Pork Belly Burnt Ends are super tender, full of flavor, and so easy to make. This pork belly recipe is a delicious twist on classic brisket burnt ends. These morsels of goodness have developed the nickname meat candy for good reason.
Within 48 hours of publishing this viral recipe in 2017 we had over 2 million views, and today is one of the original and most popular pork belly burnt ends recipes on the web with over 24 million views.
Vindulge Recipe Highlights
- Cubed Pork Belly is slowly smoked, then braised in barbecue sauce.
- As it finishes the pork belly is rendered into sticky pork cubes that melt in your mouth.
- It doesn’t matter what type of smoker you use, this pork recipe will work on all of them.
- This recipe is a great idea for for a party or large event as it’s always a crowd favorite and scales up or down easily.
- Vindulge Recipe Highlights
- What Are Pork Belly Burnt Ends
- What is Pork Belly
- Buying Guide
- How Much Pork Belly Per Person?
- Preparation for Pork Belly Burnt Ends
- How to Smoke Pork Belly Burnt Ends
- Frequently Asked Questions
- Wine Pairing for Pork Belly Burnt Ends
- Other Great BBQ Recipe Ideas
- Recommended Products
- Food and Cooking Safety Considerations
- Smoked Pork Belly Burnt Ends Recipe
What Are Pork Belly Burnt Ends
Pork Belly Burnt Ends are cubed pieces of pork belly that are slowly smoked, sauced, and then finished in the same way beef brisket burnt ends are made. Pork Belly is the best cut for this style of cooking with the perfect meat-to-fat ratio. This recipe is inspired by the 3-2-1 method of smoking pork ribs.
We started experimenting with this recipe early in our professional Catering Days back in 2014. Originally we cut them in long slices, and then realized by making them in cubes we get more surface area for smoke and flavor.
The transformation of pork belly into something that resembled the classic perfection of beef burnt ends was a pretty magical experience.
And in fact, shortly after I released this video for our recipe, it had over 2 million views in less than 2 days. People loved this recipe! The video now has over 24 million views and counting, and is also featured in our critically acclaimed cookbook, Fire + Wine.
Cooking low and slow provides more time to dissolve the fat and allow the pork belly bites to absorb the incredible smoky flavor. If you want crispy skin, you can also check out our recipe for crispy pork belly.
What is Pork Belly
Pork belly is a cut of meat that comes from the belly of the pig and is attached to parts of the loin and ribs. This incredibly marbled and tender cut is the base for bacon or Porchetta and has a lot of intramuscular connective tissue. The best way to cook pork belly is to smoke or render out that fat using indirect heat.
Alternatively you can use pork shoulder (or pork butt), but be sure you buy boneless pork shoulder and add one additional hour of cooking time on average.
This cut will come in many sizes at the grocery store, from small strips to a full slab (10+ pounds). Make sure to ask the butcher for skinless pork belly (saves some weight when you have to pay by the pound). If the slab with skin is the only option, then look to be sure it isn’t overly fatty and remove the skin before you make this pork belly recipe.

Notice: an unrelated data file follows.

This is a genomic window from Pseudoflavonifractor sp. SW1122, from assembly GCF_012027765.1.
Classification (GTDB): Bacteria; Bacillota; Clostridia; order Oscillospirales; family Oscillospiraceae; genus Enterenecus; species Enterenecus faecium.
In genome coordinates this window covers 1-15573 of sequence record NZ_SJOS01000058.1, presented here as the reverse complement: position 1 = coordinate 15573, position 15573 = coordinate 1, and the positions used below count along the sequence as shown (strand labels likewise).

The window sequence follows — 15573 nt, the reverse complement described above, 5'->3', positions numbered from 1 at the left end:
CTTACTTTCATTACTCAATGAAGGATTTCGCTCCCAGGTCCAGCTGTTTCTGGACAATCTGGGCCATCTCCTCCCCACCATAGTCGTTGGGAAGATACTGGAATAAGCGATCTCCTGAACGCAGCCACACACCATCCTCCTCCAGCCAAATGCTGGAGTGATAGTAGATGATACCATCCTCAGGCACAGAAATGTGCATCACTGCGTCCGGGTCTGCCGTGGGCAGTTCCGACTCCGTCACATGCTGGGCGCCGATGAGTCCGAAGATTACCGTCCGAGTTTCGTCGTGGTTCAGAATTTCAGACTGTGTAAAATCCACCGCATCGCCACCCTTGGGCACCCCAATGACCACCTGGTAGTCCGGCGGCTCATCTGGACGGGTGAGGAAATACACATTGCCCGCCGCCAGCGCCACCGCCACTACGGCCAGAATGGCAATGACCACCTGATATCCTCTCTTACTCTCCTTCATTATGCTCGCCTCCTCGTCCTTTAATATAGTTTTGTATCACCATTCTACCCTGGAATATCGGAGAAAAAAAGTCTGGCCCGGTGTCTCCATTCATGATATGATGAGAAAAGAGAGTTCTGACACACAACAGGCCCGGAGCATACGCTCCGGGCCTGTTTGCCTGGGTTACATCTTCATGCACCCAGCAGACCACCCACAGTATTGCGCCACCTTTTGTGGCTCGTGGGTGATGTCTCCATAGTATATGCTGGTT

When buying a smaller belly, be sure it’s the center cut of the slab. One side of the belly is thin and not very meaty. Another end tends to be mostly fat, which is difficult to fully render. So the center cut is ideal as it has a ratio of 50% meat and 50% fat.
How Much Pork Belly Per Person?
Be sure you get enough to feed a crowd because they will be coming back for seconds, and thirds. I like to get at least 3 pounds of pork belly as it gives me enough to get good size piece of pork belly. When we cater events we think 5-ounces of meat per person for a serving, so you roughly get three servings per pound.
Pro Tip – If you see cubes that are all fat, those won’t render. Discard them. If you are buying the pork belly, look to make sure you have a cut that is a balance of fat and meat. Ask the butcher for the center cut of the belly for the best fat-to-meat ratio. We mention this again based on a lot of experience and reader feedback.
You can find quality pork belly from online retailers, like Snake River Farms Kurobuta Pork, shipped right to your door, or you can source from a local butcher or Big Box store.
Preparation for Pork Belly Burnt Ends
If you still see the skin on the pork belly, or there is a little extra fat, trim that off. Then cut the meat into 1 ½ to 2-inch cubes. Don’t be afraid if at first the cubes seem a bit large. After cooking, your pork belly burnt ends will shrink down to the perfect bite sized piece.
Apply olive oil (enough to coat the meat) and our pork seasoning on the cubes. Be generous (we use about 1 cup of dry rub for 5 pounds of meat). Feel free to adjust the amount based off your portion size. Because there is so much fat in the belly, don’t bother with a brine in advance.
Using a wire cooling rack, rather than a pan, is more ideal for smoking pork belly bites since it allows for better smoke circulation. Also, it will take much less effort to get the meat cubes on and off the grill.